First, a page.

I am so pleased to have Ian Boyden’s current show in the winery open this month.  This is a stunning extension of his previous terroir-based, large format paintings based on earth and vine components.  These paintings leap beyond his past works, incorporating animal bone, gold, and cinnabar pigments. They are striking, unique, and powerful visual pieces that the viewer does not soon forget.

They provoke reminiscence about the original trip we took together…Kevin Pogue, noted geologist, Ian and myself had an immensely enjoyable time together synthesizing our knowledge of earth, vine, wine and art.

These paintings evoke our regional geology, plant and animal life — in effect, terroir made visible .   Ian proposes a radical synesthesia (synesthetic?) to his viewers:  a strong sense of place, a place using all senses, ultimately and deliberately placing our awareness itself — our conscious thought joining our other sensory organs in the experience.

They provoke reminiscence about the original trip we took together through some of our great Bordeaux varietal ( Cabernet, Merlot, et al.) vineyards.  Seven Hills Winery has worked with these rich places for decades: Klipsun, Seven Hills, Ciel du Cheval.  Our journey led us through Walla Walla Valley, Columbia Valley, Red Mountain, and Wahluke appellations, as we gathered rock and earth for use in the Echoes of the Earth series.  Kevin Pogue, noted geologist, Ian and myself had an immensely enjoyable time together synthesizing our knowledge of earth, vine, wine and art.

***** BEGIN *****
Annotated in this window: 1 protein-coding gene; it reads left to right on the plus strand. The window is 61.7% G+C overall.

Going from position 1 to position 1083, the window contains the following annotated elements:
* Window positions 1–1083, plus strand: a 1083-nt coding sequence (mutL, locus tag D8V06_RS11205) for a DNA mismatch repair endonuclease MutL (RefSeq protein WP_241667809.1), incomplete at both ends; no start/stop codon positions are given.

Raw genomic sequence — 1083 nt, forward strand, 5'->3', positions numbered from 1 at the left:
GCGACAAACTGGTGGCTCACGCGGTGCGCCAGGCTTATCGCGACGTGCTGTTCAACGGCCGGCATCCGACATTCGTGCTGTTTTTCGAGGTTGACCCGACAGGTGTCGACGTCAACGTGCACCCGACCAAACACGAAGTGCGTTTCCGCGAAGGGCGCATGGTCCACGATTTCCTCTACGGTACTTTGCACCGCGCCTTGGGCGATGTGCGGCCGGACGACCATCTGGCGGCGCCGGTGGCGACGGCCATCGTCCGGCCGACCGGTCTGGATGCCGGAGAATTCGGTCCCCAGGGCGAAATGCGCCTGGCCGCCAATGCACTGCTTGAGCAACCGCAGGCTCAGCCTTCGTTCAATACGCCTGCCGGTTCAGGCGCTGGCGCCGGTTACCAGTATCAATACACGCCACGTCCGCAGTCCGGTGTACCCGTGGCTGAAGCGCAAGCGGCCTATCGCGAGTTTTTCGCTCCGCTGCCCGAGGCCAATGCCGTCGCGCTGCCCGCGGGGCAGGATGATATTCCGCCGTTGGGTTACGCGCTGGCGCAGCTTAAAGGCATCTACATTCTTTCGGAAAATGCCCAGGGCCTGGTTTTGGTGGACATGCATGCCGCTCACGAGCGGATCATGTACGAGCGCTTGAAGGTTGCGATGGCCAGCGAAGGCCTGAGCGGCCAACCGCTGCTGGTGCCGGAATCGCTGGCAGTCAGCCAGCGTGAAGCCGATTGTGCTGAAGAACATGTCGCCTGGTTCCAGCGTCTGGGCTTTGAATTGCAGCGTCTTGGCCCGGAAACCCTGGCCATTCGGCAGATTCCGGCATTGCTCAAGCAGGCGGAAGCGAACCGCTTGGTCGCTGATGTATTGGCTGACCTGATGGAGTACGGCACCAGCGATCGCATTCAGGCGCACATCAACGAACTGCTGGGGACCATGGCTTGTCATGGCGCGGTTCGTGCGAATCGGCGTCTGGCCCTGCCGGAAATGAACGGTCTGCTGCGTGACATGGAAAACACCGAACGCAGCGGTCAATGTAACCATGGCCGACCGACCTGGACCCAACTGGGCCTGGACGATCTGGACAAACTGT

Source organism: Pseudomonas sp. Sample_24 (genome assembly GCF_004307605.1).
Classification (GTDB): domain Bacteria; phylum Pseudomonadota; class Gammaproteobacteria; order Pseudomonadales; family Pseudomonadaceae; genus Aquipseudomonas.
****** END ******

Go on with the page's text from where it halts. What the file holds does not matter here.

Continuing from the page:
I really hope that as many of you as possible can make it to the winery to bask in the visual message these paintings have to share.  You can read more about this stunning series on Ian’s site.

4 Responses to Ian Boyden winery gallery show: Washington wine country terroir made visible

  1. Paul says:

    Boyden’s art reminds me a great deal of Andrew Goldsworthy – the same kind of intensity of locale, but with a more alchemical bent. Very cool stuff!

  2. Paul says:

    Very cool to see another artist like Andy Goldsworthy who is so connected to the place which gives rise to the art. Boyden’s works seems more ‘alchemical’ than Goldsworthy’s, though, and more portable.

  3. mcclellan says:

    lionsgate

  4. Vicki says:

    Fascinating artwork! Loved the entire premise of Ian’s work–from the display of the rocks he uses to paint with to his lovely abstracts. Wonderful!

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